Bangladesh is lagging behind its global peers due to lack of investment and adequate government support to set up mills to produce manmade fibres (MMFs), which are gaining popularity worldwide as biodegradable raw material for apparel manufacturing.
The share of MMF-based apparel is around 45 percent in the global trade, which is growing at 5 percent, as such garments are more environment friendly, according to a study of the Bangladesh Garment Manufacturers and Exporters Association (BGMEA).
On the other hand, the share of global trade of cotton-based apparel is around 35 percent now, which shrunk at a compound annual growth rate (CAGR) of 0.5 percent between 2007 and 2017, the study found.
“It is very expensive to set up an MMF based mill,” said A Matin Chowdhury, managing director of Malek Spinning Mills, a leading spinner.
Chowdhury said he tried to set up an MMF-based mill 10 years ago, when the project cost was estimated at $100 million. “Now it takes between $400 million and $500 million.”
In 2017, the global trade of MMF-based apparel was $150 billion, where Bangladesh’s share was 5 percent compared to Vietnam’s 10 percent share. Bangladesh has 430 spinning mills, of them 124 are based on polyester and viscose staple fibre, the two forms of MMF.
Moreover, around 93.57 percent of the 20.52 lakh tonnes of fibre imported in 2018 was cotton, according to the study.
Bangladesh should go for establishing mills only to produce manmade fibres, as the demand for MMF-based garment items is increasing worldwide, Chowdhury said.
“Otherwise, the country’s $8 billion worth primary textile sector would be in a big trouble soon.”
But setting up such an expensive textile project is not easy for investors without government’s supports in the form of low-cost loan and easy access to gas, according to the entrepreneur.
Bangladesh has business potential in MMF like viscose, acrylic and polyester, he said.
Consumers are more informed and concerned about the environment, people and sustainability, because of which they now look for products, which are easy to care and environment friendly, according to the study.
The rise of Fast Fashion, a term used to describe clothing designs that move quickly from the catwalk to stores to meet new trends, is reducing the lead time of order delivery.
The Fast Fashion category has grown at 20 percent CAGR between 2015 and 2018 whereas global apparel retail grew 4 percent to 5 percent during the same time, the BGMEA study also said.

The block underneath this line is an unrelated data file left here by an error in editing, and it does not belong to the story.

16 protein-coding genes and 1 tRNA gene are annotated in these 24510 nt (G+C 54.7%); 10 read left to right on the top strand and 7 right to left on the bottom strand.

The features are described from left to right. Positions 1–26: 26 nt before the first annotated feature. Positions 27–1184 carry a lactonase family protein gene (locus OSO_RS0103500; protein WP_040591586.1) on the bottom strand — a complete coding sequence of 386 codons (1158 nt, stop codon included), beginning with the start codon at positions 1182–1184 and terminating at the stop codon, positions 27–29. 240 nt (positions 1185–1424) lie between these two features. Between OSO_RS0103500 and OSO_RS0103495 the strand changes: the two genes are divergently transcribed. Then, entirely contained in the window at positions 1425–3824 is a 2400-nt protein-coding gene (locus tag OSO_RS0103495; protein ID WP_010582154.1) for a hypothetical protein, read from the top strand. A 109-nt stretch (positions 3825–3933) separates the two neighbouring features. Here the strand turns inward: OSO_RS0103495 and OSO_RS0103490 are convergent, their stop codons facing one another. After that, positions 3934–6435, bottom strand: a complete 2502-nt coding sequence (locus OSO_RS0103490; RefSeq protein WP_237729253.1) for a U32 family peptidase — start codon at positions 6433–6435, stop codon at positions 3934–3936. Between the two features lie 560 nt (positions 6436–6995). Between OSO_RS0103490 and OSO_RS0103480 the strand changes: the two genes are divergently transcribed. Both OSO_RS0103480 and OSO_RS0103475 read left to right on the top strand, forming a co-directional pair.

The fact that fashion consumers on average buy 60 percent more pieces of clothing than 15 years ago, generating up to 92 million tonnes of trash, equivalent to 4 percent of the world’s waste each year, add more havoc to these impacts, according to a recent report of The Jakarta Post, an English daily based in Indonesia.
Viscose, the third-most commonly used fibre in the world, has been hailed as a sustainable alternative to oil-based synthetic textiles such as polyester, acrylic, nylon and spandex.
Introduced in the late 1800s as an alternative to silk, the plant-based viscose, also known as rayon, is inexpensive to make and applicable in many ways, including for casual wear items, denim, socks, bed linen, towels, face masks and wet wipes, The Jakarta Post article said.
However, it is tough to trace how the items to produce viscose were sourced and whether the labour rights were ensured.
And Bangladesh should concentrate more on investing in primary textiles, especially in woven and non-cotton sectors, to comply with the standards set by the European Union to avail trade benefits, the BGMEA study said.
A decade ago, Bangladesh had eight MMF-based textile companies, which has risen to nearly 60 now to meet the rising demand, said Monsoor Ahmed, secretary to the Bangladesh Textile Mills Association.
Some proposals for setting up new factories are pending with the association, he said.
Of the garment items exported from Bangladesh last fiscal year, 74.14 percent was made from cotton fibre, whereas it was 68.67 percent in 2008-09, the BGMEA study showed.